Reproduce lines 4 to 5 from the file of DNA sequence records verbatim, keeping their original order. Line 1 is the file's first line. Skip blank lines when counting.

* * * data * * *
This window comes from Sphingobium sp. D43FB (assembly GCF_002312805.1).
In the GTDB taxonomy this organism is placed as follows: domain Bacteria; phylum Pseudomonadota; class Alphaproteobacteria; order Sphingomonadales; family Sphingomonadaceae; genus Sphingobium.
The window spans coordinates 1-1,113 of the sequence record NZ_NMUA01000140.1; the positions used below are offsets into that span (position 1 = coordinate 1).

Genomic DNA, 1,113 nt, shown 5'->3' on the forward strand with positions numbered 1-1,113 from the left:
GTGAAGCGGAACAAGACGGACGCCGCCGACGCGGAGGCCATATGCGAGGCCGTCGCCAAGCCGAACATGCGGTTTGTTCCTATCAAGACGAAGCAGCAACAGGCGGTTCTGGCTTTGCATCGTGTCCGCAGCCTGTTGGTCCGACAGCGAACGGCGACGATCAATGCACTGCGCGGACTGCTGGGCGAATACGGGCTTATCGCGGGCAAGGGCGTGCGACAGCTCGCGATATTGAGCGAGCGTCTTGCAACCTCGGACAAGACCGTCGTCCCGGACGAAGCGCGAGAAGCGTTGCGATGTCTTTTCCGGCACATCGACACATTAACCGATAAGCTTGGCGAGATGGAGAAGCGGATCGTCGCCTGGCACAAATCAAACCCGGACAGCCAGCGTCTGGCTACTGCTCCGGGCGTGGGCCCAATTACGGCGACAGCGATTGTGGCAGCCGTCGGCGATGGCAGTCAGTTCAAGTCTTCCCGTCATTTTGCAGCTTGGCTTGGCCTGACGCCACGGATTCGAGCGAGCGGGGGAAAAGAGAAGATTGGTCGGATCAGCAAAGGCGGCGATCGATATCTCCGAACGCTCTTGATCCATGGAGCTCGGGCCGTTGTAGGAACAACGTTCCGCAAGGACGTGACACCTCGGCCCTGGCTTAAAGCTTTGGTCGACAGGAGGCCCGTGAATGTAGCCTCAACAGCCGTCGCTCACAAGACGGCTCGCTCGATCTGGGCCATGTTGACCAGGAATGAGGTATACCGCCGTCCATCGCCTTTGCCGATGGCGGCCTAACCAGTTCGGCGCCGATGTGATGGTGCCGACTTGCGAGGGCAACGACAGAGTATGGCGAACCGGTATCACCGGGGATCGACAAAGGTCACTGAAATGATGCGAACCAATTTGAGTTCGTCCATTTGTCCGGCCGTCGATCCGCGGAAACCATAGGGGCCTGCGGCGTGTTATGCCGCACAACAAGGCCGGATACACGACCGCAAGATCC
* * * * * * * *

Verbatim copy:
Genomic DNA, 1,113 nt, shown 5'->3' on the forward strand with positions numbered 1-1,113 from the left:
GTGAAGCGGAACAAGACGGACGCCGCCGACGCGGAGGCCATATGCGAGGCCGTCGCCAAGCCGAACATGCGGTTTGTTCCTATCAAGACGAAGCAGCAACAGGCGGTTCTGGCTTTGCATCGTGTCCGCAGCCTGTTGGTCCGACAGCGAACGGCGACGATCAATGCACTGCGCGGACTGCTGGGCGAATACGGGCTTATCGCGGGCAAGGGCGTGCGACAGCTCGCGATATTGAGCGAGCGTCTTGCAACCTCGGACAAGACCGTCGTCCCGGACGAAGCGCGAGAAGCGTTGCGATGTCTTTTCCGGCACATCGACACATTAACCGATAAGCTTGGCGAGATGGAGAAGCGGATCGTCGCCTGGCACAAATCAAACCCGGACAGCCAGCGTCTGGCTACTGCTCCGGGCGTGGGCCCAATTACGGCGACAGCGATTGTGGCAGCCGTCGGCGATGGCAGTCAGTTCAAGTCTTCCCGTCATTTTGCAGCTTGGCTTGGCCTGACGCCACGGATTCGAGCGAGCGGGGGAAAAGAGAAGATTGGTCGGATCAGCAAAGGCGGCGATCGATATCTCCGAACGCTCTTGATCCATGGAGCTCGGGCCGTTGTAGGAACAACGTTCCGCAAGGACGTGACACCTCGGCCCTGGCTTAAAGCTTTGGTCGACAGGAGGCCCGTGAATGTAGCCTCAACAGCCGTCGCTCACAAGACGGCTCGCTCGATCTGGGCCATGTTGACCAGGAATGAGGTATACCGCCGTCCATCGCCTTTGCCGATGGCGGCCTAACCAGTTCGGCGCCGATGTGATGGTGCCGACTTGCGAGGGCAACGACAGAGTATGGCGAACCGGTATCACCGGGGATCGACAAAGGTCACTGAAATGATGCGAACCAATTTGAGTTCGTCCATTTGTCCGGCCGTCGATCCGCGGAAACCATAGGGGCCTGCGGCGTGTTATGCCGCACAACAAGGCCGGATACACGACCGCAAGATCC